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Lost: The Greater Good

Shannon: "John Locke killed my brother. Will you do something about that?"

Have I mentioned yet that Sayid is my favorite character?

I never thought for one moment that Sayid would kill Locke just because his girlfriend asked him to do it. That's just not Sayid, and Shannon should have known better. And can I gloat for just a second? I knew Locke was the one that knocked out Sayid! It even made sense, if you believe Locke's story.

I didn't care much for the suicide bomber flashbacks, but there were a lot of other things I liked about this episode. Like Sayid "interrogating" Locke, and Locke opening up about a lot of things (except his paralysis). Like Sawyer reading to Claire's baby from a car magazine. Like Kate caring enough about an exhausted Jack to drug him into sleeping.

The Lostaways are getting better at funerals, too; there were flowers and a damned good eulogy by Sayid, who probably did it to help Shannon. It would have been a great funeral if it hadn't ended in a brawl. I dunno... maybe Locke should have CHANGED HIS BLOODY SHIRT before showing up and confessing?

Poor Shannon! Yes, she was out of line, but it's hard to think logically when you're griefstricken, and I feel bad for her. Do we find Shannon unsympathetic because we haven't seen her back story yet? I've always gotten the impression that she was badly hurt in the past, and now the one person she depended on her entire life is dead. Yes, Locke didn't actually kill Boone, and yes, Shannon shouldn't have gone after him with a stolen gun. But Locke did in fact lie, the lie did lead Jack to misdiagnose Boone, and Boone did die because of it.

Now we know why Sayid was in Australia and how he ended up on flight 815. But I'm still confused about Nadia. If Sayid spent all that time searching for Nadia and he was only a flight away from reuniting with her, that would explain his frantic drive to make the transceiver work so that he can get off the Island. But why did he say many episodes ago that he thought she was dead? Is there more flashback on Nadia that we haven't seen yet?

Character bits:

I liked Sayid's tragic friend Essam, the tree cutter with the philosophy degree. Interesting eyes.

Jack is way too emotionally involved with his patients to function well as a doctor. But maybe it wasn't that way when he could leave them and go home at the end of the day.

Shannon pushed Sayid away, but she might try to reconnect soon. I hope she does. He's all she has now, and I think they make a very interesting couple.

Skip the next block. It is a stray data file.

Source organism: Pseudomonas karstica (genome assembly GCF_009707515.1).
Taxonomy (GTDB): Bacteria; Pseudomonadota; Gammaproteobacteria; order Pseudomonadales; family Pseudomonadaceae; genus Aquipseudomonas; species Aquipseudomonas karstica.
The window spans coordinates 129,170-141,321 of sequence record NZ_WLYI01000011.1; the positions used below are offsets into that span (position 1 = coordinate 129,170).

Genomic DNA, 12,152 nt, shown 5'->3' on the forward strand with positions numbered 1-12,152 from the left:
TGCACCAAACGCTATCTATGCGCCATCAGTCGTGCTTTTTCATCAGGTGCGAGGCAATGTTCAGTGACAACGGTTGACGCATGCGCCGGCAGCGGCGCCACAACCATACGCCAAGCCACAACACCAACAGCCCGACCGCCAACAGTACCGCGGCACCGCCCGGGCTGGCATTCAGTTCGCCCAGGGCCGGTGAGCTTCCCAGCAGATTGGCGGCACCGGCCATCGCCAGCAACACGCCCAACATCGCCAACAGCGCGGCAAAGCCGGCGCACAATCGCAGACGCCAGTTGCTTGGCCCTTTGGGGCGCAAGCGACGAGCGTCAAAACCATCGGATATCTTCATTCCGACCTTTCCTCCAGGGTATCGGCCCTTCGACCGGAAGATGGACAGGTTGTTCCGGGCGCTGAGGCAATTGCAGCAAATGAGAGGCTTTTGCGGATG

It was a little strange, seeing Charlie singing about drowning the spider when he had little Turnip-Head so close to the water.

Locke has a surgical scar on his back from kidney-stealing Daddy. He isn't having trouble walking any more. Someone wrote to me and suggested that he got his legs back in return for sacrificing Boone. I'm not sure I agree, but it's an intriguing thought.

Michael and Jin were still working on the raft, and Walt still didn't want them to.

During the funeral scene, we got a good look at a lot of the extras. That usually doesn't happen.

Bits and pieces:

— Boone's body was visible, and Ian Somerhalder was still in the cast credits.

— The winner of the Most Obvious Symbolism this week was Locke trying to wash Boone's blood out of his tee shirt.

— Interesting that they didn't try to do a lot of the flashbacks in Arabic, the way they did Jin's and Sun's stories in Korean.

— Terry O'Quinn (Locke) sounded hoarse, like he had a cold; maybe it was because of filming in the pouring rain. Please take care of yourself, Terry.

— We can add a car magazine to the very small Island library.

— "Use the crowbar." "That only works on zombies, not the big bugs." Everything on Lost is supposed to mean something. Was that a backhanded reference to "The Others?" Ethan Rom sure acted like a zombie, didn't he?


Sawyer: "I liked that thing a lot better inside than I do outside."

Sayid: "Lives will be lost in service of a greater good." I hope this doesn't mean we're going to get more character deaths.

Two for the flashbacks, and four for the Island stuff. Three out of four polar bears,

Billie Doux loves good television and spends way too much time writing about it.


  1. While I agree with you that the flashbacks were weaker than they usually are, there was one very interesting parallel. In both, Sayid was asked by a woman to kill a man; he refused to do it both times. I like that.

    What I really enjoyed was Sawyer reading to the baby. Between willingly giving up the remainder of his alcohol and now helping Charlie with the baby, he almost seems selfless. But, it’s seemed to me recently that Kate is leaning back towards Jack. Shame.

  2. I love Sayid. I will maintain to my last breath that he is the real hero, if for no other reason than he just does good things rather than getting all caught up in "Oh, am I a hero? Am I not a hero?" issues like Jack.

    As I write that, I think I might like Sayid more than Jack, and trust his actions more than I would trust Jack's, because Sayid appears to have gotten over whatever his childhood trauma was. That just makes him seem so much more grown-up.

  3. Thank you for writing a review without spoilers. I know I'm late, but I watched the first episode when it came out and then waited until now (2018) to watch the serious. I've successfully avoided all spoilers. But since the series is so old, most reviews posted are filled with entire spoilers!

  4. Unknown, you're very welcome. It's our biggest rule here on Doux: none of the episode reviews or comments for any show contain spoilers for future episodes.

    (Plus I wrote these reviews as the show aired.)


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